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Rooftop solar panels are flooding California's grid. That's a problem.

As electricity prices go negative, the Golden State is struggling to offload a glut of solar power

In sunny California, solar panels are everywhere. They sit in dry, desert landscapes in the Central Valley and are scattered over rooftops in Los Angeles's urban center. By last count, the state had nearly 47 gigawatts of solar power installed - enough to power 13.9 million homes and provide over a quarter of the Golden State's electricity.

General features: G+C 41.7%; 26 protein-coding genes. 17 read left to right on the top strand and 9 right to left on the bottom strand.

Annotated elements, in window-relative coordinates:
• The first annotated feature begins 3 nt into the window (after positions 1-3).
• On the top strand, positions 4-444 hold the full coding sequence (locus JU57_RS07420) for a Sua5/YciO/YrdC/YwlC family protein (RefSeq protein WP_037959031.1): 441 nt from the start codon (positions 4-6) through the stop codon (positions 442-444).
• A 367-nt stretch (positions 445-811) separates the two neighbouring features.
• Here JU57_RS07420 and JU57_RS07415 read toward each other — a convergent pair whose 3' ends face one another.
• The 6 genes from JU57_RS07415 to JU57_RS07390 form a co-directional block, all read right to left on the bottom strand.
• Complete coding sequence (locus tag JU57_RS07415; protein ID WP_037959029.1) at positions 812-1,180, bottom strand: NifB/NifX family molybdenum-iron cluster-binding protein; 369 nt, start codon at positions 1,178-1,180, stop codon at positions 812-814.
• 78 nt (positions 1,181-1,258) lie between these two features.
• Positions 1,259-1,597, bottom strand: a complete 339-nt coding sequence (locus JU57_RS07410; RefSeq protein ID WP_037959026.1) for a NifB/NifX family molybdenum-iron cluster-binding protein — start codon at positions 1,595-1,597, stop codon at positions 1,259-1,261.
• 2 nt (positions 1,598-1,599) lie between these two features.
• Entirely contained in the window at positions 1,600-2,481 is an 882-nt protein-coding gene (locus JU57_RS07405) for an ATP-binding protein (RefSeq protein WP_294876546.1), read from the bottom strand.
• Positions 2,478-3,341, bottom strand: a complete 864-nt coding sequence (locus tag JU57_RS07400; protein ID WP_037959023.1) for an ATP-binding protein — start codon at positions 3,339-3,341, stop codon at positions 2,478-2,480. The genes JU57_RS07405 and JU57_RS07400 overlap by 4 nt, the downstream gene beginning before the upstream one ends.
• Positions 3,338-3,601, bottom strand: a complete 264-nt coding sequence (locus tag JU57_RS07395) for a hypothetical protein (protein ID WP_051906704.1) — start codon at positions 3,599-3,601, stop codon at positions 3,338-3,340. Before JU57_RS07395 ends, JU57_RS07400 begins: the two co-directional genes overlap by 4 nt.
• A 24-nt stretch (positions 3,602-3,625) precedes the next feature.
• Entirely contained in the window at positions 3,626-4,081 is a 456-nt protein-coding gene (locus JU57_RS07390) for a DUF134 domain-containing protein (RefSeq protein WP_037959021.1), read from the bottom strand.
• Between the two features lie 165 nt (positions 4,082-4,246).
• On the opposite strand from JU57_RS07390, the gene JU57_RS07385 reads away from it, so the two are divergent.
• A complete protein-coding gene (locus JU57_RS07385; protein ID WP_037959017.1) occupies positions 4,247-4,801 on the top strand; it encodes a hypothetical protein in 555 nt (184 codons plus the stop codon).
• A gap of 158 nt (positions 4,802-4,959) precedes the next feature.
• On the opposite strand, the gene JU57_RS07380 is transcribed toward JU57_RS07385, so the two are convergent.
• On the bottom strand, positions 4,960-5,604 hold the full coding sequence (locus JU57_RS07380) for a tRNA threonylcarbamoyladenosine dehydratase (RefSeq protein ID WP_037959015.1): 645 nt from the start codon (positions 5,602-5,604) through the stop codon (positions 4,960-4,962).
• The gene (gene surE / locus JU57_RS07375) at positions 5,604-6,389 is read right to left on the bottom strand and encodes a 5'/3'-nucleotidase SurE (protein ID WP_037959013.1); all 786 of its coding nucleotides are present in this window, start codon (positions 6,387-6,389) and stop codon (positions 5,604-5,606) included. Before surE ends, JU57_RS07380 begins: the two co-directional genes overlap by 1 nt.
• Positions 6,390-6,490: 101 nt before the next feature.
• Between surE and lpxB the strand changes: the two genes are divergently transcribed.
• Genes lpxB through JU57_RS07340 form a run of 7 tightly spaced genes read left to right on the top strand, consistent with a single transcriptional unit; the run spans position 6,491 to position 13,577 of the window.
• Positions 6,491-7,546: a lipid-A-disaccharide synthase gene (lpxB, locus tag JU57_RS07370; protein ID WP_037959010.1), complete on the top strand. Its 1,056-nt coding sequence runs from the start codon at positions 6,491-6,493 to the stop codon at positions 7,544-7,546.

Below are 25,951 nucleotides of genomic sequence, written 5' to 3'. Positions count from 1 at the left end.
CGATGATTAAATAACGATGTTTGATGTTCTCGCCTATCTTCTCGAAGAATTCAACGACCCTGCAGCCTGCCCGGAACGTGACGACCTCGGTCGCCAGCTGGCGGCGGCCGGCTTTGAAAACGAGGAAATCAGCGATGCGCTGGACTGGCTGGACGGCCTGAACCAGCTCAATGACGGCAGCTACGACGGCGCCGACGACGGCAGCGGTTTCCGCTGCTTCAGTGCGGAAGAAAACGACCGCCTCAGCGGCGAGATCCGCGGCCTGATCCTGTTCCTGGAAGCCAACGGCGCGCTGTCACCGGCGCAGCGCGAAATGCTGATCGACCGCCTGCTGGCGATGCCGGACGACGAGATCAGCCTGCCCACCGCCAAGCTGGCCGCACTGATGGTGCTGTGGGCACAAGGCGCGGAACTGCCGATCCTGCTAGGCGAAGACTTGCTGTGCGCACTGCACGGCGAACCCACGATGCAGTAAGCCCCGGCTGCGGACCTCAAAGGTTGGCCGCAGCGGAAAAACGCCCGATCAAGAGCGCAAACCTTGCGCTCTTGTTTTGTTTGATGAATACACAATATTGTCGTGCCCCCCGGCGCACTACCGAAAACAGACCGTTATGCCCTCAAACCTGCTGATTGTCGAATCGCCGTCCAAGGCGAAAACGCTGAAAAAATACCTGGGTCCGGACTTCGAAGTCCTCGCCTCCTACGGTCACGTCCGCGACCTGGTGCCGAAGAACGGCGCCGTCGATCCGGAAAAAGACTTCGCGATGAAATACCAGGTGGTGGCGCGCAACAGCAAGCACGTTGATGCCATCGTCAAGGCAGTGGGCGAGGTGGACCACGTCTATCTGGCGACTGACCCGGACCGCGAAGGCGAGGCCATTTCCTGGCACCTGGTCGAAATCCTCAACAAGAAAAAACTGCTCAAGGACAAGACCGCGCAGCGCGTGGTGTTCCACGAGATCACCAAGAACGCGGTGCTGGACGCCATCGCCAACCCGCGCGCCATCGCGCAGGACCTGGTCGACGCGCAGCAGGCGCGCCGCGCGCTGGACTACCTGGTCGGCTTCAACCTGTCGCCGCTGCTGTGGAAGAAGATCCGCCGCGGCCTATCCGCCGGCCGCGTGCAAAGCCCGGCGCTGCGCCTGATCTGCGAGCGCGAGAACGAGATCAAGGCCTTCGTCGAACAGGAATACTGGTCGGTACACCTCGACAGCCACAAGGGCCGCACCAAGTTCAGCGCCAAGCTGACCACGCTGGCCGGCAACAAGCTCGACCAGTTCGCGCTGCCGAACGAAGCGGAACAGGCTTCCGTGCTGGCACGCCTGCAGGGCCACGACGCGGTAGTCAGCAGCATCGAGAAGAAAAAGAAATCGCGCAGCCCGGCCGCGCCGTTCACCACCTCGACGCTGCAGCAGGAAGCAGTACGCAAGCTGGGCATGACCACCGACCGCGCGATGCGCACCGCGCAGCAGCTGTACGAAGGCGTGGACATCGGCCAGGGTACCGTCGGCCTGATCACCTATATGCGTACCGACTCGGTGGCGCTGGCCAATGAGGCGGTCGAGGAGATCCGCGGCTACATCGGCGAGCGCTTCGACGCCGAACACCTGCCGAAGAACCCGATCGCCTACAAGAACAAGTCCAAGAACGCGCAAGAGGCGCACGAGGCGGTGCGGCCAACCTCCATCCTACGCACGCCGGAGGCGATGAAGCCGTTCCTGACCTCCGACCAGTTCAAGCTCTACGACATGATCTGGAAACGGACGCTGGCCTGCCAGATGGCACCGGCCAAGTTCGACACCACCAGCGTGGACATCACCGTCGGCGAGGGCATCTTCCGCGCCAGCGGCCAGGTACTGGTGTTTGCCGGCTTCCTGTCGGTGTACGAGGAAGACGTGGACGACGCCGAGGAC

But now, the state and its grid operator are grappling with a strange reality: There is so much solar on the grid that, on sunny spring days when there's not as much demand, electricity prices go negative. Gigawatts of solar are "curtailed" - essentially, thrown away.

In response, California has cut back incentives for rooftop solar and slowed the pace of installing panels. But the diminishing economic returns may slow the development of solar in a state that has tried to move to renewable energy. And as other states build more and more solar plants of their own, they may soon face the same problems.

https://www.washingtonpost.com/climate-environment/2024/04/22/california-solar-duck-curve-rooftop/

 

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